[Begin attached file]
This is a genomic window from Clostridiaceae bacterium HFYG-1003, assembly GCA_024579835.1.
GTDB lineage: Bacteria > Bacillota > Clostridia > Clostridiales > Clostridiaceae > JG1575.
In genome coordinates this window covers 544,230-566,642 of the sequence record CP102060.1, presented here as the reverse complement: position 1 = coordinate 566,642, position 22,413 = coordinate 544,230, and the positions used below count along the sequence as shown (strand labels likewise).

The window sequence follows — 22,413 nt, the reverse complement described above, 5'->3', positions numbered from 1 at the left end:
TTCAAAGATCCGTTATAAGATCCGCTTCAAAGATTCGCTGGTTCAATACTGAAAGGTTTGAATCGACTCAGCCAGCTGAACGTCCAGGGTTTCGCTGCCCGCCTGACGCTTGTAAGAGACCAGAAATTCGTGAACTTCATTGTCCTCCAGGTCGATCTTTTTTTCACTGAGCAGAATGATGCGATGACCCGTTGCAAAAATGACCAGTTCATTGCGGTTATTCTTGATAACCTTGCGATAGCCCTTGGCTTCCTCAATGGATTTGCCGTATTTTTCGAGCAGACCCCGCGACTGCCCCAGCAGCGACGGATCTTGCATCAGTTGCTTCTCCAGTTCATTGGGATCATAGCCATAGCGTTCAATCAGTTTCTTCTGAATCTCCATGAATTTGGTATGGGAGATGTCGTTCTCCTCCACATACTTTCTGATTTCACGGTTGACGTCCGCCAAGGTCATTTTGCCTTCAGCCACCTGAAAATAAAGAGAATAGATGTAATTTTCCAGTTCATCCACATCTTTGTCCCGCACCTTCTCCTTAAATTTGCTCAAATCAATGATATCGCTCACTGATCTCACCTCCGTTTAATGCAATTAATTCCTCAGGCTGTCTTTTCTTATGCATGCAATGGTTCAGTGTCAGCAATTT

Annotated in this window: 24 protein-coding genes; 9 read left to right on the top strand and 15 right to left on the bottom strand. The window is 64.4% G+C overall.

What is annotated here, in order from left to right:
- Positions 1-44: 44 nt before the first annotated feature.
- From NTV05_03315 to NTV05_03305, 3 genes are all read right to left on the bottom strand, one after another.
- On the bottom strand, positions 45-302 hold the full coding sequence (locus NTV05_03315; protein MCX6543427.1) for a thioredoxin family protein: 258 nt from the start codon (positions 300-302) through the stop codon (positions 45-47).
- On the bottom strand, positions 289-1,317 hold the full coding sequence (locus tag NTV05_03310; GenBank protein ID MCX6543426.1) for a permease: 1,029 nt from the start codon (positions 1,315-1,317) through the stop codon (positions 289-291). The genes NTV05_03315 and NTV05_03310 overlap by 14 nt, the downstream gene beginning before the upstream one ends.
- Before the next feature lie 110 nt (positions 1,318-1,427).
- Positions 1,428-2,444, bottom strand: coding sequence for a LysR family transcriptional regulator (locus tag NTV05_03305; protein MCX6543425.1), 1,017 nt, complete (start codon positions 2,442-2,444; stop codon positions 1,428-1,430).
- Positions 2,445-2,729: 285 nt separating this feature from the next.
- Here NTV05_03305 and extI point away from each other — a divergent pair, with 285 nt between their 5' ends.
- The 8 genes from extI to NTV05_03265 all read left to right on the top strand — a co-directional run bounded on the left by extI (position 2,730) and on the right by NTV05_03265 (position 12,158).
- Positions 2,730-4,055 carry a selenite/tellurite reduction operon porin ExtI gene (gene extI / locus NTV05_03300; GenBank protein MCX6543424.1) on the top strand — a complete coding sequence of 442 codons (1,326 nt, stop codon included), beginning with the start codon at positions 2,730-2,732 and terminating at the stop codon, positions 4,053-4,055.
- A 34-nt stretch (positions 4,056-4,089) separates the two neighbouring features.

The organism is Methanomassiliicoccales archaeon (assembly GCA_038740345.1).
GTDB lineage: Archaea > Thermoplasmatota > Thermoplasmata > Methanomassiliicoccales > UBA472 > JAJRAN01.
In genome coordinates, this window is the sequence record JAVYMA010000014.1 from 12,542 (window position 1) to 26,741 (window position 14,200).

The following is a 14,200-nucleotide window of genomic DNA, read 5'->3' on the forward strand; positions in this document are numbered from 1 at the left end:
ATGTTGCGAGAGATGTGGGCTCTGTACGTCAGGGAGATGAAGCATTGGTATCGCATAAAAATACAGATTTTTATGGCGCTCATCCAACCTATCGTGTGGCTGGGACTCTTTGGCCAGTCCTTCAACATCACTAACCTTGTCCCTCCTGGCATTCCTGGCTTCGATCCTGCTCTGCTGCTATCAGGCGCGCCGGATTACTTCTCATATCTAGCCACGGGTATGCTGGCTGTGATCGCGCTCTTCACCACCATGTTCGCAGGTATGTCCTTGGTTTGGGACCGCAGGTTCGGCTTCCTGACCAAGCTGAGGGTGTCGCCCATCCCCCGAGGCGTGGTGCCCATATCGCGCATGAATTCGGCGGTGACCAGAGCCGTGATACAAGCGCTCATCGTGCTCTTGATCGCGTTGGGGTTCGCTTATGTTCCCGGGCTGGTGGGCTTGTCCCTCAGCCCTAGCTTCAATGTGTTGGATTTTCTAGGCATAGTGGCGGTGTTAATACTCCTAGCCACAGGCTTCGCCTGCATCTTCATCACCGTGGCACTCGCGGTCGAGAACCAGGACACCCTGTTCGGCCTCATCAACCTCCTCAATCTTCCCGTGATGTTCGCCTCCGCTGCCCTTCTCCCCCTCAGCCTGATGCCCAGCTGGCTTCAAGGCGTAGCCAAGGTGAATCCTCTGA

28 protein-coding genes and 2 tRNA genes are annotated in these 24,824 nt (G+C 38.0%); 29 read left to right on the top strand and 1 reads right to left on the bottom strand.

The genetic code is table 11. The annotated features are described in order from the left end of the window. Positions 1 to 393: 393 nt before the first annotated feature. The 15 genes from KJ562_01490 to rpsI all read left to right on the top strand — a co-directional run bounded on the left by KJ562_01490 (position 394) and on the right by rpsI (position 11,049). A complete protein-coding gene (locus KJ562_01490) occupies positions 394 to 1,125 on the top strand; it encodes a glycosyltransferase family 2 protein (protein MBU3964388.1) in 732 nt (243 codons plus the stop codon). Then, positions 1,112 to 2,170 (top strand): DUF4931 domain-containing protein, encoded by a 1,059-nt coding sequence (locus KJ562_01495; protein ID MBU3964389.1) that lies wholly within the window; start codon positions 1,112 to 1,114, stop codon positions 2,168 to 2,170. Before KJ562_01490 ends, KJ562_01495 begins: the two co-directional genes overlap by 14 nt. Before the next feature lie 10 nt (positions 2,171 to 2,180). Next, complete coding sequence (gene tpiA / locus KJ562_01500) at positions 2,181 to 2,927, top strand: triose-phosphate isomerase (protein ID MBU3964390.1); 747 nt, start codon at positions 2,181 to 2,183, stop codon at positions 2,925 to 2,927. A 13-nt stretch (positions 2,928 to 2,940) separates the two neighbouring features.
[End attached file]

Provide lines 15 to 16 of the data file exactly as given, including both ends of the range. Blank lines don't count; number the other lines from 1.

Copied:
- Here NTV05_03305 and extI point away from each other — a divergent pair, with 285 nt between their 5' ends.
- The 8 genes from extI to NTV05_03265 all read left to right on the top strand — a co-directional run bounded on the left by extI (position 2,730) and on the right by NTV05_03265 (position 12,158).